A Washington police officer testified yesterday at a trial board hearing that he told Anne Arundel police that a drunken-driving suspect - who later died in police custody - might have drunk antifreeze.
Philip A. Montgomery died on the floor of a Southern District cell, more than six hours after he was arrested by Officer Charles R. Atwell II on drunken-driving charges.
Whether Atwell heard the District of Columbia officer and didn't call for medical help is central to department charges lodged against the 14-year veteran of the force.
The county Police Department convened the trial board to determine whether Atwell followed proper procedure in arresting the 20-year-old Calvert County man, who later died of antifreeze poisoning, and whether Atwell acted properly in the aftermath of the Dec. 15 incident.
Key testimony during the eight-hour hearing came from Washington police Officer Christopher S. Huxoll, a vice investigator who was off duty when he spotted Montgomery driving erratically on Route 4 in Lothian. Huxoll stopped Montgomery after the latter had swerved into a guard rail.
Huxoll told the trial board he had asked Montgomery what he had been drinking and that Montgomery said he had drunk antifreeze. Huxoll said he relayed that information to Atwell, who responded to the scene.
None of the officers called for an ambulance or treated the case as a possible poisoning. Huxoll told the board he thought Montgomery was using a slang term for alcohol when he said he drank antifreeze. "It didn't cross my mind that he actually might have literally drank antifreeze - opened a gallon of Prestone and drank it," Huxoll said.
When police called Montgomery's mother to inform her of his arrest, she told them that her son had a history of mental illness.
Employees of the hotel where Montgomery spent his last two nights found an open container of antifreeze in his room.
Under cross examination, Huxoll said he could not be sure that Atwell had heard him - though Huxoll noted that Atwell didn't ask him to repeat anything as they stood by the highway.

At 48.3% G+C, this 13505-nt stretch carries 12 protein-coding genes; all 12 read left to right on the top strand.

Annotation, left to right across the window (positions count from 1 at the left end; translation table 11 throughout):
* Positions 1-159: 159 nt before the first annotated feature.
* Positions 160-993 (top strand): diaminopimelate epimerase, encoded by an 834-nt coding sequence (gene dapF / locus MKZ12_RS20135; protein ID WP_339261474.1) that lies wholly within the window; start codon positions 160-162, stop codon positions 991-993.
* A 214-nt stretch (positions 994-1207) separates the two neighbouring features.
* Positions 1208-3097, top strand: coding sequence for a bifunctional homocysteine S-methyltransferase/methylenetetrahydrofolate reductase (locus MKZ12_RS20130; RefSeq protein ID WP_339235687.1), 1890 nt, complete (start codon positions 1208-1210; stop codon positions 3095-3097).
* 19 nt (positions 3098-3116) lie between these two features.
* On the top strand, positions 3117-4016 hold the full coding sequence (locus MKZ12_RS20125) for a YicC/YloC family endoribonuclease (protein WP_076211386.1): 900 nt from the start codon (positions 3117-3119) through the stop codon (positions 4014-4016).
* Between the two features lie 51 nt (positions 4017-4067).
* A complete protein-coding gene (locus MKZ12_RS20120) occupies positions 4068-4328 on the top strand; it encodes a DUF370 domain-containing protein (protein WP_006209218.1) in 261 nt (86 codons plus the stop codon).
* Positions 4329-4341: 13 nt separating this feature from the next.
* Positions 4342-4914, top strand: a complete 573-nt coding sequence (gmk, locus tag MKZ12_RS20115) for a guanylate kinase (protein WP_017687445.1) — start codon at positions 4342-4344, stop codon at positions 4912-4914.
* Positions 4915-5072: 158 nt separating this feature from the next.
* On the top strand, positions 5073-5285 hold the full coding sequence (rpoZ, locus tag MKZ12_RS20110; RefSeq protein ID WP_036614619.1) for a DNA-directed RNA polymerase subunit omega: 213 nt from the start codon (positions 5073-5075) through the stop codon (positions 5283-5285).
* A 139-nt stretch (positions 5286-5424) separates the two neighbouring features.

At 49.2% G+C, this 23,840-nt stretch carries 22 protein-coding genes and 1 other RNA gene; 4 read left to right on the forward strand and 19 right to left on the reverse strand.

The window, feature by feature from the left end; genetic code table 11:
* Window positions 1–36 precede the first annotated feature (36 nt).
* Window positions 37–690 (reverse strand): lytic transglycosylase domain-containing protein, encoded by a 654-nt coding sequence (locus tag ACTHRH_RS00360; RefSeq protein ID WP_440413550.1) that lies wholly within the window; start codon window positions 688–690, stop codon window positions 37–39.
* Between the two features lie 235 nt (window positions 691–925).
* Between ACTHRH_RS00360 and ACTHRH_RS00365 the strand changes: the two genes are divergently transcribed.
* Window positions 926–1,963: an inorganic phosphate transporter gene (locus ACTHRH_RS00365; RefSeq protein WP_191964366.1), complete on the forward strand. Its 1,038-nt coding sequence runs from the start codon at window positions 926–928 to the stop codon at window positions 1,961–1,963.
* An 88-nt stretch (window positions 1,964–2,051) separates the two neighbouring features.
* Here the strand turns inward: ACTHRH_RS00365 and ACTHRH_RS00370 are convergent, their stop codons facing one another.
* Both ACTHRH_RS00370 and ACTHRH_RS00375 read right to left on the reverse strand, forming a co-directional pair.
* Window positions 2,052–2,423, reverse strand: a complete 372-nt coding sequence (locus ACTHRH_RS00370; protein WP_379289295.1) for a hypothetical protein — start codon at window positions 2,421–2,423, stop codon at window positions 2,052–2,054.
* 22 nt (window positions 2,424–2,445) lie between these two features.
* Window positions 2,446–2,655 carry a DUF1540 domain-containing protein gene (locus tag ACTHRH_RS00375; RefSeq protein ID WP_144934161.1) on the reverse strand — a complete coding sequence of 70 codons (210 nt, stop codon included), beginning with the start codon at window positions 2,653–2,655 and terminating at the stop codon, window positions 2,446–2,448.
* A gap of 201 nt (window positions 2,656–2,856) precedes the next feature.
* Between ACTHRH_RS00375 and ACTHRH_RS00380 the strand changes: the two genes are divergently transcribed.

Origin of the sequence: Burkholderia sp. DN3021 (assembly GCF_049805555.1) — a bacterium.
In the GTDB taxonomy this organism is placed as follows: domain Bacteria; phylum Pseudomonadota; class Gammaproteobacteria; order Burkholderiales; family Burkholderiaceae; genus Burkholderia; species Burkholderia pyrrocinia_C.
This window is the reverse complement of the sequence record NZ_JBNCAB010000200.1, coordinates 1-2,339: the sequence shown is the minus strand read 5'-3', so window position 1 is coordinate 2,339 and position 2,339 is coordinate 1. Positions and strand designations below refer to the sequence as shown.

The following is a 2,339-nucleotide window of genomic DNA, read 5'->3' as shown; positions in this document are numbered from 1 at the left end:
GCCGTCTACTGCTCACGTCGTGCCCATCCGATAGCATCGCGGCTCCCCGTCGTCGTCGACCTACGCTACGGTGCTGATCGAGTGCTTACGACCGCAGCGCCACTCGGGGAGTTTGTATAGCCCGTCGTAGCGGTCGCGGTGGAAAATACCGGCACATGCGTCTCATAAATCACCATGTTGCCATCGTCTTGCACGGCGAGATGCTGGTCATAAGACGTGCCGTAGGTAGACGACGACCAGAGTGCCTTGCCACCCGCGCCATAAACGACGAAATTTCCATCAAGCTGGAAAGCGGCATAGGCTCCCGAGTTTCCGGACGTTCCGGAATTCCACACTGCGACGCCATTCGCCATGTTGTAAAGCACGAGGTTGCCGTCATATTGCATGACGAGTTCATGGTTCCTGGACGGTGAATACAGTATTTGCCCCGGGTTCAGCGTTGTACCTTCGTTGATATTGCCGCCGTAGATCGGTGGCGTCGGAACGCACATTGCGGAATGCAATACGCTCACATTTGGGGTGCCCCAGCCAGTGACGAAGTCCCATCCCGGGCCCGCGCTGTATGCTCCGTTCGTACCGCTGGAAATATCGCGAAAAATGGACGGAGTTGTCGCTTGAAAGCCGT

Atwell is charged with 11 violations of department regulations, including failing to seek medical attention for an ill, injured or unconscious subject; failing to administer a blood-alcohol test when a breath test was not an option; holding an unconscious inmate in a cell.
In addition to Atwell, a sergeant and a lieutenant face departmental charges in Montgomery's death. All have been reassigned to administrative duties pending trial board hearings. Atwell's hearing is the first.
The officers could be fired if the board decides their actions warrant such punishment. The county state's attorney's office has declined to prosecute the officers.
In his opening statement, Sgt. Jeff Collins, who is acting as prosecutor, said, "No one was more culpable than Charles R. Atwell for what happened in this case."
Collins said that Atwell arrested Montgomery for driving while intoxicated even though Montgomery exhibited an "alarming number of signs and symptoms that he was in dire need of medical attention."
Atwell's lawyer, Mark Howes, a retired Anne Arundel County police officer, said the officers involved acted on the reasonable but mistaken assumption that Montgomery was drunk.
The hearing is expected to last several days.